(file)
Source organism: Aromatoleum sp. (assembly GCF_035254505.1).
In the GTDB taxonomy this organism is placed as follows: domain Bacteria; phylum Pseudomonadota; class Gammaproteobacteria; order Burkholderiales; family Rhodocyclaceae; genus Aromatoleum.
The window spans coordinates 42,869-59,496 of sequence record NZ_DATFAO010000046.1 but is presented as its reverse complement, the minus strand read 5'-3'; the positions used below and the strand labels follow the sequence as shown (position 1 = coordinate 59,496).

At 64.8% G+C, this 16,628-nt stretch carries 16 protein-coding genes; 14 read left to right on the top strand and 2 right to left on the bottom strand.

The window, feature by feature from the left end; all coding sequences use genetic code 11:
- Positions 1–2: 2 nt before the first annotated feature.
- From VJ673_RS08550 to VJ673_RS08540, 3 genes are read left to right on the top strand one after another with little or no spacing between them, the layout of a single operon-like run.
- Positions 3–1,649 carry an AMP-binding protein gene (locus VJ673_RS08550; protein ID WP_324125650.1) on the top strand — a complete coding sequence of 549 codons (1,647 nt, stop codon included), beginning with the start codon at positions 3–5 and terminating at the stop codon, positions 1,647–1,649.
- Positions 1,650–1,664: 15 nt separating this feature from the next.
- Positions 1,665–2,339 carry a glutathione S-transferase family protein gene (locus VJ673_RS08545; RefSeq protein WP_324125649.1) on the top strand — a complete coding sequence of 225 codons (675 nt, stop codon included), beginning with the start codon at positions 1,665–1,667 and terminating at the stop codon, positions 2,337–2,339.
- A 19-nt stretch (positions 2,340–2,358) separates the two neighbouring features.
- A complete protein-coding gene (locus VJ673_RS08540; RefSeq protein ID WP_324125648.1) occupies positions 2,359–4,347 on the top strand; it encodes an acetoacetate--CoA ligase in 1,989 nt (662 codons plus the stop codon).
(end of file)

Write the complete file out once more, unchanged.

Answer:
Source organism: Aromatoleum sp. (assembly GCF_035254505.1).
In the GTDB taxonomy this organism is placed as follows: domain Bacteria; phylum Pseudomonadota; class Gammaproteobacteria; order Burkholderiales; family Rhodocyclaceae; genus Aromatoleum.
The window spans coordinates 42,869-59,496 of sequence record NZ_DATFAO010000046.1 but is presented as its reverse complement, the minus strand read 5'-3'; the positions used below and the strand labels follow the sequence as shown (position 1 = coordinate 59,496).

At 64.8% G+C, this 16,628-nt stretch carries 16 protein-coding genes; 14 read left to right on the top strand and 2 right to left on the bottom strand.

The window, feature by feature from the left end; all coding sequences use genetic code 11:
- Positions 1–2: 2 nt before the first annotated feature.
- From VJ673_RS08550 to VJ673_RS08540, 3 genes are read left to right on the top strand one after another with little or no spacing between them, the layout of a single operon-like run.
- Positions 3–1,649 carry an AMP-binding protein gene (locus VJ673_RS08550; protein ID WP_324125650.1) on the top strand — a complete coding sequence of 549 codons (1,647 nt, stop codon included), beginning with the start codon at positions 3–5 and terminating at the stop codon, positions 1,647–1,649.
- Positions 1,650–1,664: 15 nt separating this feature from the next.
- Positions 1,665–2,339 carry a glutathione S-transferase family protein gene (locus VJ673_RS08545; RefSeq protein WP_324125649.1) on the top strand — a complete coding sequence of 225 codons (675 nt, stop codon included), beginning with the start codon at positions 1,665–1,667 and terminating at the stop codon, positions 2,337–2,339.
- A 19-nt stretch (positions 2,340–2,358) separates the two neighbouring features.
- A complete protein-coding gene (locus VJ673_RS08540; RefSeq protein ID WP_324125648.1) occupies positions 2,359–4,347 on the top strand; it encodes an acetoacetate--CoA ligase in 1,989 nt (662 codons plus the stop codon).